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April 05. 2014 9:11PM

Bill would let judges grant custody of pets in some cases

Advocates say a proposal to include household pets in the state's domestic violence laws will give courts another tool to protect victims - humans and animals alike.

But some say the change is unnecessary and could actually harm victims.

House Bill 1410 would allow judges to grant custody of pets and include them in restraining orders in cases of domestic violence.

The measure passed the House on a voice vote last month and is in the Senate Judiciary Committee.

Rep. Leigh Webb, D-Franklin, is the prime sponsor of the bill, which would let judges consider animal cruelty as evidence of domestic abuse.

"It's not an animal rights issue; it's a human issue," Webb said. "It's about the victims of domestic abuse."

Rep. Kyle Tasker, R-Nottingham, was one of two votes against the bill on the House Criminal Justice and Public Safety Committee; 14 voted yes.

Tasker said the proposed law could be used by abusers to claim the other party was the one hurting the pet.

"Because once you get into a situation like that, kids become weapons; animals become weapons," he said. "It's just another thing to use against the other person.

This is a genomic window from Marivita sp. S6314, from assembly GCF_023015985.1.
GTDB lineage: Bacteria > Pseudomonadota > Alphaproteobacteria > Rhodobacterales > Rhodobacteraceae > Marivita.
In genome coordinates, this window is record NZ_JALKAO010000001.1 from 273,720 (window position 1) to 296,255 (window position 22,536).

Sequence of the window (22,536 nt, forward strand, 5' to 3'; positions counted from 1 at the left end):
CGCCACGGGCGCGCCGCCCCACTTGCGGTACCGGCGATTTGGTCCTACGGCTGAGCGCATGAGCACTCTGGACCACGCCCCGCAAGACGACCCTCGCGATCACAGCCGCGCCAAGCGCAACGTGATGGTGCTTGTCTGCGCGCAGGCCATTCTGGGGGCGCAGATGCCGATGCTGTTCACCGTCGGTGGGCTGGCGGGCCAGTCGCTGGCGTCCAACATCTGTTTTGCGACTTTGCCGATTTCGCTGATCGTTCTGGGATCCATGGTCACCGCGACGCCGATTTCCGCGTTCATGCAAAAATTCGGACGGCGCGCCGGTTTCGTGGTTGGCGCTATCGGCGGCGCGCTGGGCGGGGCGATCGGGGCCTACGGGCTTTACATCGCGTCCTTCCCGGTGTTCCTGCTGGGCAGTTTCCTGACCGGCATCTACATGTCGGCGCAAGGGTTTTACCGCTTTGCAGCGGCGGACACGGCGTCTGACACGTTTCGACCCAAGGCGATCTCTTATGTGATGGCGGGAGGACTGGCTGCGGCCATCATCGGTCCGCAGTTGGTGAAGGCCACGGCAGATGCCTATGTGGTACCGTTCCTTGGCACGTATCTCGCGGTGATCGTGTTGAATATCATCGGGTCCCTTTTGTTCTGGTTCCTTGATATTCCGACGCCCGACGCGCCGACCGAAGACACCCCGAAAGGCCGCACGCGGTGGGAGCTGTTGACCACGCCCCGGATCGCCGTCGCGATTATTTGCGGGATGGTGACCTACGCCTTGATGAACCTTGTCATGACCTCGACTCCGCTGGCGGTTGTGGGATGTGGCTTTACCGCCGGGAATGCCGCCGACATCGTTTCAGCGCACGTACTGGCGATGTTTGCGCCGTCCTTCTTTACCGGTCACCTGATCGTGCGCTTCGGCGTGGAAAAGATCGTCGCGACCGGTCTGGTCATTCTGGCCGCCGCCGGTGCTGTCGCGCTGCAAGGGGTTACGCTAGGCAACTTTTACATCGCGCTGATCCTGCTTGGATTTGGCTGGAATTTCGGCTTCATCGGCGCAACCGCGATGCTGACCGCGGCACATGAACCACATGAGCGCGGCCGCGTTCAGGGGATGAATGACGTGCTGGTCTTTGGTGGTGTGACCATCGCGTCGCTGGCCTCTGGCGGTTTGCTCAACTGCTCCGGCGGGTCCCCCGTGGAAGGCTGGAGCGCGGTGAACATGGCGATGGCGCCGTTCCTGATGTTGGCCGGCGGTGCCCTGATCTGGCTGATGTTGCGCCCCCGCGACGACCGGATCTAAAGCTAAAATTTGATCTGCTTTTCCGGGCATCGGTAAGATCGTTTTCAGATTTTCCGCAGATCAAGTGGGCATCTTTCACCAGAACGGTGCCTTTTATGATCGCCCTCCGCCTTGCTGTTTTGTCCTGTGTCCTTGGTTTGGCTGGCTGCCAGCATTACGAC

"It's already a he-said-she-said situation," he said. "If it comes down to who's the better liar, does that really help anyone?"

Amanda Grady Sexton, public policy director for the New Hampshire Coalition Against Domestic and Sexual Violence, said judges already sort out "very complicated issues" in such cases.

"We need to rely on our judges, who do receive training about how to determine who the primary aggressor is," she said. "That's happening now with children."

To prepare for testifying in favor of House Bill 1410, Grady Sexton asked the state's 14 crisis centers to share their experiences; she said "the stories poured in."

"It was rabbits, dogs, cats, horses: maiming them, killing them. It was horrifying stuff," she said.

Franklin Police Chief David Goldstein asked Webb to sponsor the bill.

He said abusers in both domestic violence and sexual abuse cases often threaten pets as "a bargaining chip" to keep victims from seeking help.

He said one study found that more than 70 percent of victims would not leave abusive relationships if their pets could not go with them.

Threatening or harming pets is now part of a checklist police use to assess the "potential for lethality" when they respond to domestic disputes, Goldstein said. Adding household animals to domestic violence laws would give police "another arrow in the quiver," he said.

House Bill 1410 also would give judges "discretion" to include pets in protective orders, Webb said.

Rep. Mark Warden, R-Manchester, who voted against House Bill 1410 in committee, did not want to comment for this story. However, in the Minority Report he wrote on the bill, Warden said it could make a bad situation worse.

"The flawed language in this bill would allow a party in a domestic violence dispute to use the power of the courts to forbid another party from visiting a beloved pet, further escalating hostilities between parties," he wrote.


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